From the Publisher
Praise for Singing Songs:
“Sometimes creativity blesses twice … [A]n impressive first novel.“
— Publishers Weekly
“A masterful novel…. A literary debut of major proportions.“
— Philadelphia Inquirer
Praise for Gemma:
“...Tilly achieves moments of raw beauty and genuine fierceness while sustaining the intensity of a thriller....“
“Tilly ... successfully captures Gemma’s wounded voice.... A haunting tale.“
— Kirkus Reviews
Tilly, best known for her acting career, enters children's fiction with a poignant although predictable story of three abandoned children finding a new home on a Canadian farm. Narrator Jack (short for Jacqueline) is devastated when the father she idolizes is killed while serving in a Canadian peacekeeping unit in Afghanistan. As bills mount, her deeply shaken mother proves incapable of meeting greater responsibilities, and in an act of desperation, drives the children cross-country to their great-grandmother in Alberta and leaves to start over in the city. It quickly becomes evident that she has no intention of resuming her role in the family, and their grandmother (characterized by Jack as a "mean old bitch") is now their guardian. Jack's unwavering determination to keep up the spirits of her spoiled younger sister and her learning-disabled younger brother will move readers, and her gradual recognition of her mother's self-centeredness and her great-grandmother's love is realistic. But other aspects of the novel, like the symbolic significance of "petting" a porcupine-a trick taught to Jack by her younger brother at the conclusion-feel imposed on the story. Minor characters appear vaguely familiar, reflecting stock personalities. The story has depth, but it's uneven. Ages 10-14. (Sept.)Copyright 2007 Reed Business Information
Children's Literature - Judy DaPolito
When the five members of the Cooper family appear on the first pages of this captivating book, they strike a cheerful balance. Jacqueline is a twelve-year-old tomboy who prefers to be called Jack. Ten-year-old Tessa is a pretty, feminine blond who is spoiled by their mother. Simon is a bright, energetic seven-year-old who builds elaborate Lego constructions without directions. Fran, their mother, is frivolous but loving. Holding them together in the midst of their conflicting personalities is their father, Bob, whose good humor, competence, and love provide stability. Then, Bob is called up by the Canadian Armed Forces to be part of a peacekeeping unit in Afghanistan and is soon killed by friendly fire. Fran sinks into depression, ignores the bills, and abdicates responsibility for the younger children to Jack. When they are about to be thrown out of their house for nonpayment, Fran takes them from Newfoundland to Alberta to visit their ailing great-grandmother, a relative none of the children have heard of before, even though she raised Fran after her parents died. The trip is a nightmare, and their meeting with Great-Grandmother on her run-down farm is not much better. She is not ailing, but she did not know they were coming or that Bob is dead, and she is still furious at Fran for eloping. When Fran runs off again, Gran keeps the children together but insists that they do the chores. As Jack learns to milk the cow and take care of the chickens, she also slowly learns to trust Gran to keep her and her siblings together in spite of the ladies from her church insisting that she is too old and poor to do so. Jack also has to deal with Fran's finding an apartment and probably a lover inthe city and not bothering to see the children for months at a time. School brings other problems, because Simon, though he is clearly very intelligent, cannot learn to read or write, and Jack gets in trouble for breaking the nose of a boy who is bullying him. By the end of the story, Jack has taught Simon to fish, killed a rattlesnake, comforted Tessa, made a school friend, and been convinced that a special education class will help Simon overcome his dyslexia. The superbly chosen sensory details bring the story to life from the very beginning. The characters are quirky, real, engaging, and unsentimental, and while the conclusion promises hope for the future, it does not pretend that all is well. Reviewer: Judy DaPolito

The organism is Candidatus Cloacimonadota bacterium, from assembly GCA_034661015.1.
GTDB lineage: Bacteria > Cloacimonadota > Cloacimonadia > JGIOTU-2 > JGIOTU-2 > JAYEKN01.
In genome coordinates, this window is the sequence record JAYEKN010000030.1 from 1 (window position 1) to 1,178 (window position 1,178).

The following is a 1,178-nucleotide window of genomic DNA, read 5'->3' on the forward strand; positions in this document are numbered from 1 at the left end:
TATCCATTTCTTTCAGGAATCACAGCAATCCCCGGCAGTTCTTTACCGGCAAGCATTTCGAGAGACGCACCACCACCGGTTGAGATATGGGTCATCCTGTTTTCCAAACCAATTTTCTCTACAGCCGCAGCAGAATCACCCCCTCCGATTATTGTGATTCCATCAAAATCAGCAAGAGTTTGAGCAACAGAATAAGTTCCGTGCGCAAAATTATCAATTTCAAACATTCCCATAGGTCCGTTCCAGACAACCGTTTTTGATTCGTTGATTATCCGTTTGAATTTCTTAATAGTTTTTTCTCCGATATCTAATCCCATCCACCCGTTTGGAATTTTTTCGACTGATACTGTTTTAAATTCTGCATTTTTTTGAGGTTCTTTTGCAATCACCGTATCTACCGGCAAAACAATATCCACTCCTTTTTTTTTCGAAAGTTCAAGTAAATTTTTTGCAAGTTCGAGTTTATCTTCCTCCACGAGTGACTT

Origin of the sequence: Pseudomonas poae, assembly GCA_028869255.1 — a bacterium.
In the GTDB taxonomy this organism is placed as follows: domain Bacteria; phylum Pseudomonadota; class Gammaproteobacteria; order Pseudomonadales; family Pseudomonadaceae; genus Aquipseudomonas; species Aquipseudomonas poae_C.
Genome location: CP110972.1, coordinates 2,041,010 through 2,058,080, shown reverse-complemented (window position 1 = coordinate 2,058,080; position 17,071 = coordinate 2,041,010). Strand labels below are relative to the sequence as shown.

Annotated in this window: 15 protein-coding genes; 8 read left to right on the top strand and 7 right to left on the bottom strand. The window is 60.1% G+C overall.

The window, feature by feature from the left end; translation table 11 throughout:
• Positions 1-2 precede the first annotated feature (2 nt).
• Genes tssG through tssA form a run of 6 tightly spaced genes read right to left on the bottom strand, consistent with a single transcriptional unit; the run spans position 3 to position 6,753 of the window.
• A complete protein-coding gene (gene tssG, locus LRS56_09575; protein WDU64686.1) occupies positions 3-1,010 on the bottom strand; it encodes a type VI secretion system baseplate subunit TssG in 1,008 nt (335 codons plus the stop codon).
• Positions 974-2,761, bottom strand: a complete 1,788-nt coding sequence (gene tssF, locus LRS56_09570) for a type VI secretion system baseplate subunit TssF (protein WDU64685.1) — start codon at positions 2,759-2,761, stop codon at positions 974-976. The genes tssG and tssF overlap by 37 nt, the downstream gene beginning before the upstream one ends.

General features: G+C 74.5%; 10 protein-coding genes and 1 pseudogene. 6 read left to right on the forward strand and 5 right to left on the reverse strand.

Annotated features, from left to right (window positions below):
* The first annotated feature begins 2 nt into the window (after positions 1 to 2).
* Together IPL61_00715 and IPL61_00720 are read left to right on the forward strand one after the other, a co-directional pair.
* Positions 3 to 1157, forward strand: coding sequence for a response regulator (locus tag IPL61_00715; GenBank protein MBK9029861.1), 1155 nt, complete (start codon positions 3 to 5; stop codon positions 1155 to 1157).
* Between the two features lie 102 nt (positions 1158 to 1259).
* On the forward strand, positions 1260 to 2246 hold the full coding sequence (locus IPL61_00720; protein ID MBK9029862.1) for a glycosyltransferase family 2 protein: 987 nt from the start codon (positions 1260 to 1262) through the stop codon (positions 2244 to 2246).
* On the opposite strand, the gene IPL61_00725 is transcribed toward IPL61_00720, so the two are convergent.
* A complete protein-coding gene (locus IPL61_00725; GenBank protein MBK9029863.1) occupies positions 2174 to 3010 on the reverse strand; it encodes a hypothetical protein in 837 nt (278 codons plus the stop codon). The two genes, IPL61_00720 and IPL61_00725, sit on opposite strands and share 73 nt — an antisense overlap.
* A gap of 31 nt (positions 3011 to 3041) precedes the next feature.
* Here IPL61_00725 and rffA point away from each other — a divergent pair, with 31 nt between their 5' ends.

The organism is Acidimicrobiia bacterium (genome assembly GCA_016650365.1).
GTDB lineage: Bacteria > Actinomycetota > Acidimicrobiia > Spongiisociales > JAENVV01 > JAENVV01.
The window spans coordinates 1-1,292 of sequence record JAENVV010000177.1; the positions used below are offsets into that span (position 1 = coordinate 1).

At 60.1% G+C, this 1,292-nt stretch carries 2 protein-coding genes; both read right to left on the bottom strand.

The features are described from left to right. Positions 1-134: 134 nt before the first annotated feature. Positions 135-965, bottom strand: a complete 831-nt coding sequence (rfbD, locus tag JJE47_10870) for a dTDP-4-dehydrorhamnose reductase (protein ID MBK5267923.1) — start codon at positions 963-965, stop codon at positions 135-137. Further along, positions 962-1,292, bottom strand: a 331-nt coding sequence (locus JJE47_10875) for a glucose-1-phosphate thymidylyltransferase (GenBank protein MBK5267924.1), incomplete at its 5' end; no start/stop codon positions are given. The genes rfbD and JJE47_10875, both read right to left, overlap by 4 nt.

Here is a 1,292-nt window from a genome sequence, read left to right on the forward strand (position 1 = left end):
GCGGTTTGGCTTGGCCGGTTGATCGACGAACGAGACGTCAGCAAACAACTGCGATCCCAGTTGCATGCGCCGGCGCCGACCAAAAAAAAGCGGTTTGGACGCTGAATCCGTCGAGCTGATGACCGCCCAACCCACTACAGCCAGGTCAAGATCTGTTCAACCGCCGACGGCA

School Library Journal
When Jacqueline Cooper's father is killed in Afghanistan, her mother goes to pieces and takes her three children to live on a farm with a strict great-grandmother they didn't know they had. After she leaves, the 12-year-old makes it her job to keep her family together and safe. What distinguishes this familiar story of super-responsible eldest child and crotchety elderly relative is Jack's appreciation for the world around her. Lyrical first-person passages describe the ocean view from her window in Newfoundland, dust motes in the sunlight, an owl in her grandmother's barn, and the magic of contact with a porcupine in the wild. Reminiscent of Cynthia Voigt's "Tillerman" stories (S & S), this novel has a similarly determined, responsible, but still appealing protagonist and a similarly strong sense of place: in this case, the prairies of Alberta, Canada. In her fierce efforts to make everything OK for her younger brother and sister, Jack becomes almost as prickly as her great-grandmother, and readers will appreciate how her school-slow little brother can help her reveal the softness inside. A very satisfying read.
Kathleen IsaacsCopyright 2006 Reed Business Information.